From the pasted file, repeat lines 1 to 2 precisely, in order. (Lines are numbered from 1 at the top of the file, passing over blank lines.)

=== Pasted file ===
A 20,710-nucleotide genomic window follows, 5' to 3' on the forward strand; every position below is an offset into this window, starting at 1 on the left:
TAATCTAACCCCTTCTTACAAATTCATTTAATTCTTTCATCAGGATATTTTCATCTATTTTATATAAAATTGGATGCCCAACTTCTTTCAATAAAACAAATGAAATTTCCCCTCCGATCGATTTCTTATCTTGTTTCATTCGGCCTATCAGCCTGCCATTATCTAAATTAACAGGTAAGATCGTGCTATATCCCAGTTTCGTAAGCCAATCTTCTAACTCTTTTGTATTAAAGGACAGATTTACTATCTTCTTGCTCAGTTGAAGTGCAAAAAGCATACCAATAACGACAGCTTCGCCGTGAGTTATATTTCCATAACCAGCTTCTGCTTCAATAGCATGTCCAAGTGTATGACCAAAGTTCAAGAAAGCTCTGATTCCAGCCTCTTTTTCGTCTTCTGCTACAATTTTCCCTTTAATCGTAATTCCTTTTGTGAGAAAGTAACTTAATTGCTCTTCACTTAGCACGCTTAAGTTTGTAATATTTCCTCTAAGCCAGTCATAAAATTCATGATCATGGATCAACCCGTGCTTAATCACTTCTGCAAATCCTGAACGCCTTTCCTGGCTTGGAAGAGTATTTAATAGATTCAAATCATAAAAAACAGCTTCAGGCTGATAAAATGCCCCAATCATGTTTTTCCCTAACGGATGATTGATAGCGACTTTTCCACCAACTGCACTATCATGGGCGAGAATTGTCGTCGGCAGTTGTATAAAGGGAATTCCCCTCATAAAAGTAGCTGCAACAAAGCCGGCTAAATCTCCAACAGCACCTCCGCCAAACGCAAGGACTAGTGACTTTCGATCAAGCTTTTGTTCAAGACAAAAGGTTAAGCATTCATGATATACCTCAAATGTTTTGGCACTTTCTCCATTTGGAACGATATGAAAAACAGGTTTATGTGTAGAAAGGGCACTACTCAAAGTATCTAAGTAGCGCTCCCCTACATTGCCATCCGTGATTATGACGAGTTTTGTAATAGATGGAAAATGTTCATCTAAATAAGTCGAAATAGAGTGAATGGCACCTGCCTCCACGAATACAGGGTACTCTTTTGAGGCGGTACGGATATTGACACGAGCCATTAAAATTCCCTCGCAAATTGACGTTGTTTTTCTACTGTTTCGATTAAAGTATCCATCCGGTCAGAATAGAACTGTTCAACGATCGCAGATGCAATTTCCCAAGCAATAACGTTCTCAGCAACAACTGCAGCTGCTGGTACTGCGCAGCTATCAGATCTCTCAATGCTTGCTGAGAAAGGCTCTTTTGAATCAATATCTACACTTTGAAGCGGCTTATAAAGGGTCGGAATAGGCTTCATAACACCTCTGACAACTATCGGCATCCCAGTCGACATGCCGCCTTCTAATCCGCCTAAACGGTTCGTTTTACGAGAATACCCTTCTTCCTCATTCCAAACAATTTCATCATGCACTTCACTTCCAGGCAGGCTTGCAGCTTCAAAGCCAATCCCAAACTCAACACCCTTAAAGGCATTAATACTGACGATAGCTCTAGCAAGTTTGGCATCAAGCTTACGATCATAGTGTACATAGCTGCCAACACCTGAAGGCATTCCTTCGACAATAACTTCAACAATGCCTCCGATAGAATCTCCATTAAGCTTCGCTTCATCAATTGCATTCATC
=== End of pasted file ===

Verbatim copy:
A 20,710-nucleotide genomic window follows, 5' to 3' on the forward strand; every position below is an offset into this window, starting at 1 on the left:
TAATCTAACCCCTTCTTACAAATTCATTTAATTCTTTCATCAGGATATTTTCATCTATTTTATATAAAATTGGATGCCCAACTTCTTTCAATAAAACAAATGAAATTTCCCCTCCGATCGATTTCTTATCTTGTTTCATTCGGCCTATCAGCCTGCCATTATCTAAATTAACAGGTAAGATCGTGCTATATCCCAGTTTCGTAAGCCAATCTTCTAACTCTTTTGTATTAAAGGACAGATTTACTATCTTCTTGCTCAGTTGAAGTGCAAAAAGCATACCAATAACGACAGCTTCGCCGTGAGTTATATTTCCATAACCAGCTTCTGCTTCAATAGCATGTCCAAGTGTATGACCAAAGTTCAAGAAAGCTCTGATTCCAGCCTCTTTTTCGTCTTCTGCTACAATTTTCCCTTTAATCGTAATTCCTTTTGTGAGAAAGTAACTTAATTGCTCTTCACTTAGCACGCTTAAGTTTGTAATATTTCCTCTAAGCCAGTCATAAAATTCATGATCATGGATCAACCCGTGCTTAATCACTTCTGCAAATCCTGAACGCCTTTCCTGGCTTGGAAGAGTATTTAATAGATTCAAATCATAAAAAACAGCTTCAGGCTGATAAAATGCCCCAATCATGTTTTTCCCTAACGGATGATTGATAGCGACTTTTCCACCAACTGCACTATCATGGGCGAGAATTGTCGTCGGCAGTTGTATAAAGGGAATTCCCCTCATAAAAGTAGCTGCAACAAAGCCGGCTAAATCTCCAACAGCACCTCCGCCAAACGCAAGGACTAGTGACTTTCGATCAAGCTTTTGTTCAAGACAAAAGGTTAAGCATTCATGATATACCTCAAATGTTTTGGCACTTTCTCCATTTGGAACGATATGAAAAACAGGTTTATGTGTAGAAAGGGCACTACTCAAAGTATCTAAGTAGCGCTCCCCTACATTGCCATCCGTGATTATGACGAGTTTTGTAATAGATGGAAAATGTTCATCTAAATAAGTCGAAATAGAGTGAATGGCACCTGCCTCCACGAATACAGGGTACTCTTTTGAGGCGGTACGGATATTGACACGAGCCATTAAAATTCCCTCGCAAATTGACGTTGTTTTTCTACTGTTTCGATTAAAGTATCCATCCGGTCAGAATAGAACTGTTCAACGATCGCAGATGCAATTTCCCAAGCAATAACGTTCTCAGCAACAACTGCAGCTGCTGGTACTGCGCAGCTATCAGATCTCTCAATGCTTGCTGAGAAAGGCTCTTTTGAATCAATATCTACACTTTGAAGCGGCTTATAAAGGGTCGGAATAGGCTTCATAACACCTCTGACAACTATCGGCATCCCAGTCGACATGCCGCCTTCTAATCCGCCTAAACGGTTCGTTTTACGAGAATACCCTTCTTCCTCATTCCAAACAATTTCATCATGCACTTCACTTCCAGGCAGGCTTGCAGCTTCAAAGCCAATCCCAAACTCAACACCCTTAAAGGCATTAATACTGACGATAGCTCTAGCAAGTTTGGCATCAAGCTTACGATCATAGTGTACATAGCTGCCAACACCTGAAGGCATTCCTTCGACAATAACTTCAACAATGCCTCCGATAGAATCTCCATTAAGCTTCGCTTCATCAATTGCATTCATC